What is Amoeba?
An amoeba is a simple eukaryotic organism that moves around through Pseudopodia (cytoplasm pushing the cell membrane); the word pseudopodia means ‘false feet’. They are commonly found on freshwater surfaces such as ponds and rivers. The ability to change its body shape as required is the key feature to amoebae (plural).
The scientific name of amoeba is “Amoeba proteus”, also termed as the genus name. Amoeboid cells are generally found within animal species, some forms of algae and even in fungi. Asexual reproduction is the typical nature of amoebic cells and the cells multiply through a biological process called binary fission (or multiple fission).
Hence when it comes to defining what is amoeba - a single-celled protozoan that uses pseudopodia to move and engulf its prey and even causes illness and different brain infections in human beings. Amoebic Dysentery or Amebiasis infection due to “Entamoeba histolytica” is a classic example.
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The Structure of Amoeba
Accounting to the amoeba’s characteristics, its cytoplasm along with cellular contents enclose within a cell membrane. The DNA is bundled into the main cellular compartment, called the nucleus and is covered by the plasmalemma. The nucleus comprises other several membrane-bound genetic organelles that help in protein transportation and produce energy. To name a few:
Contractile vacuoles (osmoregulation subcellular structures)
Golgi apparatus (a folded membrane with vesicles)
Fat globules (the hydrophobic intracellular pieces)
Food vacuoles (a storage unit for every food)
Water globules (small, colourless, spherical vacuole water elements)
Mitochondria (the powerhouse of a cell)
Speaking of its cytoplasmic entity, an amoeba has 2 layers namely inner endoplasm (granulated) and outer ectoplasm (non-granulated). The entire body of an amoeba is transparent and looks similar to gelatin.
When it comes to the food consumption process of an amoeba, a prey is usually ingested either through pinocytosis or phagocytosis. Adding to this, an amoeba can turn itself into a microbial cyst, when its food and living food conditions are abnormal. Bacteria, plant cells, metazoa, algae, protozoa are some of the common examples of what an amoeba eats. Yet, it does not have a well-defined mouth or anus for secretion or excretion.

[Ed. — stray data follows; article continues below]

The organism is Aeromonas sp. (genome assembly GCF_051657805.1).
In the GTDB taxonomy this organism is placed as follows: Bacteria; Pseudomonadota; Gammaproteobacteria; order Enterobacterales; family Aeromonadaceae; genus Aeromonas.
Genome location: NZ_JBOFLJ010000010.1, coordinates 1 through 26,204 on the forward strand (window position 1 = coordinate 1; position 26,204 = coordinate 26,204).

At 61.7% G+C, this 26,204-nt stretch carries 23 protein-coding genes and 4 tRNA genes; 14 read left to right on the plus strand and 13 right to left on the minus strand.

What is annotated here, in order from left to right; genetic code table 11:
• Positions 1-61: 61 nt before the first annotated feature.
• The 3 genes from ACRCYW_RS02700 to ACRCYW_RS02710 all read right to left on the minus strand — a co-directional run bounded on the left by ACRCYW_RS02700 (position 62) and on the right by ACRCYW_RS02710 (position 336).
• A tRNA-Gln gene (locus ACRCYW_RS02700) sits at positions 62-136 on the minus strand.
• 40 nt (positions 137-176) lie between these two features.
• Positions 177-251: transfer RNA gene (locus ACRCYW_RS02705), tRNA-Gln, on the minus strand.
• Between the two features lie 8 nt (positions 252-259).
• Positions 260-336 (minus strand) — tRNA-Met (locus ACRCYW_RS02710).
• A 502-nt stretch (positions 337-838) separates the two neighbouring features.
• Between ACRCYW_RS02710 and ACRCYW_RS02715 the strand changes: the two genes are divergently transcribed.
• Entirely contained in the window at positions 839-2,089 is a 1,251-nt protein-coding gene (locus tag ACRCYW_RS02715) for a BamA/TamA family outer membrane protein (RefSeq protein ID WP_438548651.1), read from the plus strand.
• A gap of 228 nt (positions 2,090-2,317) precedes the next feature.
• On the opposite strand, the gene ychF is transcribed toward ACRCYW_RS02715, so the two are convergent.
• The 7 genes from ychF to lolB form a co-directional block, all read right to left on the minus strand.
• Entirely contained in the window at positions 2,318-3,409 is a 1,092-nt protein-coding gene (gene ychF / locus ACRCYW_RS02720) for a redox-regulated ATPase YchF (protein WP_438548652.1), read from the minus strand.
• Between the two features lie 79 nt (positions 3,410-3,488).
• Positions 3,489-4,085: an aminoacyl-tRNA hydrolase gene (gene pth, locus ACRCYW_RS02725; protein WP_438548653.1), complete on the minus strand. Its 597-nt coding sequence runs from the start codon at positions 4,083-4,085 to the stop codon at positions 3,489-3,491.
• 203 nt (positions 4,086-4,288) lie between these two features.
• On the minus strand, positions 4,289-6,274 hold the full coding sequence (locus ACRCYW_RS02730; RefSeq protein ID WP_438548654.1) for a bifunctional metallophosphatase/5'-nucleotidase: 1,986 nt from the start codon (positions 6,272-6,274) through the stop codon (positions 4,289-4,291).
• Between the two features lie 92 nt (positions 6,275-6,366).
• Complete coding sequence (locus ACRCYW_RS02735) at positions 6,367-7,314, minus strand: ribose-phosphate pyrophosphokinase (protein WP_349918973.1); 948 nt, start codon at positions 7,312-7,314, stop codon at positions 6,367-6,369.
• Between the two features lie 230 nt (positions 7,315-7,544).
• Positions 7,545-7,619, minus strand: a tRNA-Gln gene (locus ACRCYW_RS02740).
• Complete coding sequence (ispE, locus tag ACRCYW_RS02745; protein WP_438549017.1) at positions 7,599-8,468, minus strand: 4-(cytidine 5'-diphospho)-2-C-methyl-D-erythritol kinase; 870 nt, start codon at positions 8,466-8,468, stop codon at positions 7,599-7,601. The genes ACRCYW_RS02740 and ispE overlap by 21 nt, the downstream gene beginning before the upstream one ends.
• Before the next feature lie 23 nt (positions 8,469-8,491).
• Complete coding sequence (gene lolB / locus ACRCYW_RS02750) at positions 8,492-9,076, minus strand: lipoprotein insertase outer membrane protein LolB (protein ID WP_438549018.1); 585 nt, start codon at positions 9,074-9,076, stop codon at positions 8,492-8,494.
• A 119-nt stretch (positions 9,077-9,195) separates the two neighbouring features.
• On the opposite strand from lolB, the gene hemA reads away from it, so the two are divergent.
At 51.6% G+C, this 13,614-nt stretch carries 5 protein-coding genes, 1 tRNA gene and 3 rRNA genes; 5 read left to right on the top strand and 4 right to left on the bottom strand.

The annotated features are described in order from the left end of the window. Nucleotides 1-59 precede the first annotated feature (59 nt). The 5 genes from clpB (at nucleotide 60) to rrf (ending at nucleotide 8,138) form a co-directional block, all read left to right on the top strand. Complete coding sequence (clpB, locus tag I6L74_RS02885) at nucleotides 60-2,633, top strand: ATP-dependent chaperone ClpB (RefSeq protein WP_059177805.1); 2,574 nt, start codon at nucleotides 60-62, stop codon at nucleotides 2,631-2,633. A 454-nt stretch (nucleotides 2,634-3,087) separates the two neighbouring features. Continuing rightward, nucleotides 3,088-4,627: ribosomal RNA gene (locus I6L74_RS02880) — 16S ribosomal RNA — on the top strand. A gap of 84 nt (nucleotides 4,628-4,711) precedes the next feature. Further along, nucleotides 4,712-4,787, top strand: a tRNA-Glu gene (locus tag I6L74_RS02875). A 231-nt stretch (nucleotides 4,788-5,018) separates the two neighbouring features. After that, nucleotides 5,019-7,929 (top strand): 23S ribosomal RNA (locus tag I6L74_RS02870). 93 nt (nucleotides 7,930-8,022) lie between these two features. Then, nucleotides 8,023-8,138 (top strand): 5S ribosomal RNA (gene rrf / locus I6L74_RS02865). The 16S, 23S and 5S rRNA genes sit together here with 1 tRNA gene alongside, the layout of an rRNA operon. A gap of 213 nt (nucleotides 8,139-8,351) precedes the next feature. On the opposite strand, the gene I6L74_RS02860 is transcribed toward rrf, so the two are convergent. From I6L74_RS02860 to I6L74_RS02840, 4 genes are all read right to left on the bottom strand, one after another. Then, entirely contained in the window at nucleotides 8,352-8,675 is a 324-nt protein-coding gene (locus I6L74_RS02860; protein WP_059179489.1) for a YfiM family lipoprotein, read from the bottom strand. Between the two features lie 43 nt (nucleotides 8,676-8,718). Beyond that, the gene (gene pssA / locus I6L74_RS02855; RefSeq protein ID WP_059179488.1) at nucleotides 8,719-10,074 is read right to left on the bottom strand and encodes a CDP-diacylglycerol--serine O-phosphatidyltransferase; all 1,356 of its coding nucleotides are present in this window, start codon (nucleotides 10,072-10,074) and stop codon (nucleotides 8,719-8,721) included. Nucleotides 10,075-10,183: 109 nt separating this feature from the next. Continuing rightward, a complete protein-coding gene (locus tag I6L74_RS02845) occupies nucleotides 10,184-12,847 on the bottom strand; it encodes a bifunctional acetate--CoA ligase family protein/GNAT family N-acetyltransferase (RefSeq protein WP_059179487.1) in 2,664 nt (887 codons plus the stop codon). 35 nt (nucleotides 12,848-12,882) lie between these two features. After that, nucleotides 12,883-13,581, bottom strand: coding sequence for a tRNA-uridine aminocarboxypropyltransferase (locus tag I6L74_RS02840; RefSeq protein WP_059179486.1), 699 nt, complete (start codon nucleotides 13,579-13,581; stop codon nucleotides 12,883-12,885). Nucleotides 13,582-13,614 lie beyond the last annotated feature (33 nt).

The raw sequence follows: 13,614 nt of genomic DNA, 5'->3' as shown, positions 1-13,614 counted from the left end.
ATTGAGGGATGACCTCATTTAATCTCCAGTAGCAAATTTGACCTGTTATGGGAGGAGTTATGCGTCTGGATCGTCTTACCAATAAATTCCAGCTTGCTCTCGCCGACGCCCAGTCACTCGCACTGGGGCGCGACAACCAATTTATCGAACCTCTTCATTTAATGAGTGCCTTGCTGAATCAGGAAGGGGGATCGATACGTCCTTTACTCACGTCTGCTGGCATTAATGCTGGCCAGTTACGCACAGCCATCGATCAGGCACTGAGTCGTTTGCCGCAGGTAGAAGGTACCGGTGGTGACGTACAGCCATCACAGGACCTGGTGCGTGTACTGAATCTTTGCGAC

Since every amoeboid cell is a pseudopod, it does not have a definite shape. However, the size of an amoeba cell is around 250 and 750 microns. There are even amoebae that are visible to a human’s naked eyes. Moreover, A. Proteus is the biggest known cell in the unicellular kingdom of organisms.
The classification of amoeboid cells has a few critics since it possesses only a true nucleus and is neither an animal nor a plant. To maintain consistency, ameboid cells are classified commonly under the Protista Kingdom.
Following below is the scientific representation of the amoeba classification:
Species: Proteus, animalcule, dubia, animalcule, etc.
Current research studies focus on classifying amoeboid cells using their subunit ribosomal RNA (SSU rRNA) genes.
‘Sarcodina’ is the single-most acceptable taxonomic group for the classification of amoeba cells. This is classified based on certain observable characteristics and after studying its morphology. Note that this classification is not based on any evolutionary relationship and hence it is not be considered as a family tree.
1. Is Amoeba Unicellular?
Yes. Amoeba is a single-celled eukaryotic organism that does not have a definite shape due to its pseudopodia.
2. Who Discovered Amoeba?
August Von Rosenhof, who was a German naturalist, miniature painter and an entomologist discovered amoeba in 1755. He was a significant contribution to the field of modern entomology.
3. Why is Amoeba Called Immortal?
2 days is the general lifespan for an amoeba cell. Yet the daughter cells produced through binary /multiple fission is the replica of the parent cell. This is 1 reason why amoeba is immortal in technical aspects.
4. At What Level of Organization is an Amoeba?
Ameboid cells will not be considered for a single taxonomic group. But they occur in multiple lineages of eukaryotic organisms. Examples include bacteria, fungi, protozoa, etc.
5. Can Amoeba Regenerate if Cut?
Yes. Amoeboid cells have the capacity of regeneration after cutting into pieces. Each piece cut will regenerate and form a new amoeba. But if a fragment does not have its nuclear components, then it cannot regenerate.